Oooh! The little liar!  Today, he went on Radio 4 and slagged off ‘Bad Movie Club’, which I ran a while back on Twitter. It was an idea I wanted to try out which I thought might be interesting. I may do another one sometime if an appropriate movie comes up, and we succeed in improving the experience for everyone involved… you know, so that the whole thing isn’t just witless banter. I’ve not done one since and there haven’t been any unofficial @badmovieclub screenings on Twitter either.

However, even though Bad Movie Club has only happened once, Toby Young has somehow been tuning in since the 13th of February, and has developed some thoughts on it. (Link to piece on his blog, now prefaced with a bit of back-pedalling about recording the radio 4 piece some months ago, but nothing about the post he put up this afternoon.)

“Which brings me to the Bad Movie Club. Every Friday evening, several thousand people all over the country sit down and watch a bad movie and share their thoughts about it on Twitter. A DVD is selected by the Club which then issues strict instructions about when to start the playback so everyone’s watching it at the same time. After that, hilarity ensues.

At the risk of sounding like a prig, I do think there’s something a bit odious about this. The Bad Movie Club is an opportunity for a group of urban sophisticates to advertise just how superior their taste is to that of the hoi poloi. The films selected are often Hollywood blockbusters, which no doubt adds to their pleasure since it enables them to pour scorn on the great unwashed across the pond at the same time. Come on chaps. Let’s get together and exchange witty putdowns about the execrable garbage that passes for “culture” in America.”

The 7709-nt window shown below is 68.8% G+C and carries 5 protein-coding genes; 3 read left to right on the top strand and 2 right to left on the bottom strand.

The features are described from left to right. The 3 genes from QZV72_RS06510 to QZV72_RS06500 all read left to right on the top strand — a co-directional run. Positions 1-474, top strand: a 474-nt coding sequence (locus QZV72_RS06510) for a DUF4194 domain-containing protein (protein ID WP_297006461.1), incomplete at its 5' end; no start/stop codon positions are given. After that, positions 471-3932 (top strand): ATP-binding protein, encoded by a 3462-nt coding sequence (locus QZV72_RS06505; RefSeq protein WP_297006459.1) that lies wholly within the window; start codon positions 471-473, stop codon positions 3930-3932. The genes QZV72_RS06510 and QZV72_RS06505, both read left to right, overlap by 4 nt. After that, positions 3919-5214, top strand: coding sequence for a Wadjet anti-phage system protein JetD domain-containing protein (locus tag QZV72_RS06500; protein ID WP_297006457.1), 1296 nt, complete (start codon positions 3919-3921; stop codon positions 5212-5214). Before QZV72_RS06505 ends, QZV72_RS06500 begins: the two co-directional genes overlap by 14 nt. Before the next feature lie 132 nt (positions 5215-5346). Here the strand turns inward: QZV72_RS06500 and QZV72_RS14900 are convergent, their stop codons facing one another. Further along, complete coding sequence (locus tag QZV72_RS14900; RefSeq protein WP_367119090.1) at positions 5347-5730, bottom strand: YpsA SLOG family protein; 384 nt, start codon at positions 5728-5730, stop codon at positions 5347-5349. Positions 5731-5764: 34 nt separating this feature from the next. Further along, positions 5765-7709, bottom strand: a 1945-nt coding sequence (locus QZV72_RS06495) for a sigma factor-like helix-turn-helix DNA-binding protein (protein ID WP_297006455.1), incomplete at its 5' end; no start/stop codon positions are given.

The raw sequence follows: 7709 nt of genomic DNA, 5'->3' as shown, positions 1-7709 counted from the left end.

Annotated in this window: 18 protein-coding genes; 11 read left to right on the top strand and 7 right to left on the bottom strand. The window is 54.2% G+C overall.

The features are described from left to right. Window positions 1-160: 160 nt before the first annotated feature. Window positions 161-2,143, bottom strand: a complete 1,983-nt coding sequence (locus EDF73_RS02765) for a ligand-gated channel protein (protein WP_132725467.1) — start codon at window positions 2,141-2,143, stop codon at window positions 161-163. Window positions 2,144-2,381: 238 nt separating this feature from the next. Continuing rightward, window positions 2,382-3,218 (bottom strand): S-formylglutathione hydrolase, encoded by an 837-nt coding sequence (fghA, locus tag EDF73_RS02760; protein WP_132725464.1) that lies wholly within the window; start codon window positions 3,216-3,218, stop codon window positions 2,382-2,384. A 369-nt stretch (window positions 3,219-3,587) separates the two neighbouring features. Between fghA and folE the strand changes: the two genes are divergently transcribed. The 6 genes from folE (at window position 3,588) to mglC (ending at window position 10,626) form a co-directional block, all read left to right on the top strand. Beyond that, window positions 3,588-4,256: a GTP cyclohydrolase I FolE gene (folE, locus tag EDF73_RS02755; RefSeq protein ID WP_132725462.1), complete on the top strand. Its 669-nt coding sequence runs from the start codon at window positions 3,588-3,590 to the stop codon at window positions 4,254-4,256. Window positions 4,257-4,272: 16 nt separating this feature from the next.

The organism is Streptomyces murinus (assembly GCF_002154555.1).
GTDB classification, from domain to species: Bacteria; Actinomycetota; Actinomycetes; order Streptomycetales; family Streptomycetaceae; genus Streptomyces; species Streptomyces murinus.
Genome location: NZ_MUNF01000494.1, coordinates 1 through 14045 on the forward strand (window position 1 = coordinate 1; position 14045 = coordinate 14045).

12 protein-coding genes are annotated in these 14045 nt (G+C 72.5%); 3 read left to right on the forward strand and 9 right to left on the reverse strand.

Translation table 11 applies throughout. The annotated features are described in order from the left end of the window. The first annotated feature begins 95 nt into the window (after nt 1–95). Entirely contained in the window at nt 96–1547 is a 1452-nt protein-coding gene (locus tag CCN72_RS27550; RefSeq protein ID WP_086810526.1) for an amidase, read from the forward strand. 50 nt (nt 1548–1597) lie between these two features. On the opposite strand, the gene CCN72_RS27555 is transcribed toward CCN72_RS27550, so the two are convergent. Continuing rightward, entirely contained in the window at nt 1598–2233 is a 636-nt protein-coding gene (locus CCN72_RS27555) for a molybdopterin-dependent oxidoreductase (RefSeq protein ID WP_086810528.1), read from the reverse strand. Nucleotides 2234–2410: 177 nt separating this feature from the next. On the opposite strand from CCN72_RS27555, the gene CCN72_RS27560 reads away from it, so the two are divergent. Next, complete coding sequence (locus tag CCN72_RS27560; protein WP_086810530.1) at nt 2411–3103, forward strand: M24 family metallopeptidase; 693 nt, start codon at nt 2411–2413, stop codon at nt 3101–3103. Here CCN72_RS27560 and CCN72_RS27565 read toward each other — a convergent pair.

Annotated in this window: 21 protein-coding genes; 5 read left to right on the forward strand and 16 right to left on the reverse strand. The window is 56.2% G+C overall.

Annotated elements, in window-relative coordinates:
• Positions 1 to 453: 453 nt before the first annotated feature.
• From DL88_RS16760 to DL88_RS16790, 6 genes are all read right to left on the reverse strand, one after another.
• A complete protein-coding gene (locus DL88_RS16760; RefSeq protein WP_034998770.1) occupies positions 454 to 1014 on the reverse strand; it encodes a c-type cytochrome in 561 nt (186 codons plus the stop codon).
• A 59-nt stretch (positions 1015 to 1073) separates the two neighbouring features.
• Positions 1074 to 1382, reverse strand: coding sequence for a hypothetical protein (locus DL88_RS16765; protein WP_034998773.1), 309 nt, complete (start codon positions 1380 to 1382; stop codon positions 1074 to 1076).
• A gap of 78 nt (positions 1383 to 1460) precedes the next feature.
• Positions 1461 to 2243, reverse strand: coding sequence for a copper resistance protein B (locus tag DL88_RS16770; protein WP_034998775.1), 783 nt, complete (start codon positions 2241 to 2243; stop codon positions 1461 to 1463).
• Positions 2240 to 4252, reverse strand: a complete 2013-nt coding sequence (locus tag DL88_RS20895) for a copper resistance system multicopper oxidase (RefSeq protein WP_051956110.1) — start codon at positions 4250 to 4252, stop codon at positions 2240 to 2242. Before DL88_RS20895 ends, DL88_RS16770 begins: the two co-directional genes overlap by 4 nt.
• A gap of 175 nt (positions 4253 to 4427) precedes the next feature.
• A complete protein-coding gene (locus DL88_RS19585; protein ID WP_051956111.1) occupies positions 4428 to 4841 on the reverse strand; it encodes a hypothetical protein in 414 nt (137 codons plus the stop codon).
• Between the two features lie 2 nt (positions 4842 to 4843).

The underlining is mine.

Ah, Toby…Toby, Toby, Toby…don’t you know what the Internet is? Don’t you know that you can’t get away with the same journalistic bluffs that have got you into the position you’re in, eating bugs on telly and whatnot? I used to be a journalist and I did my share of bluffing my way through a topic I knew nothing about, but the times, they are a changin’, Toby! You’ve got to be more careful!

Later on, you describe these imaginary, regular get-togethers as comprising of “witless banter”. Thanks for the heads-up. We know now how the witless will tend to describe us if and when we decide to do a second one.

By the way, you spelled “hoi polloi” wrong.

(Update: On Twitter, Toby just wrote this “I wasn’t slagging off Twitter, merely @badmovieclub. My timing was off since it appears to have spontaneously combusted.” Stop digging, Toby!)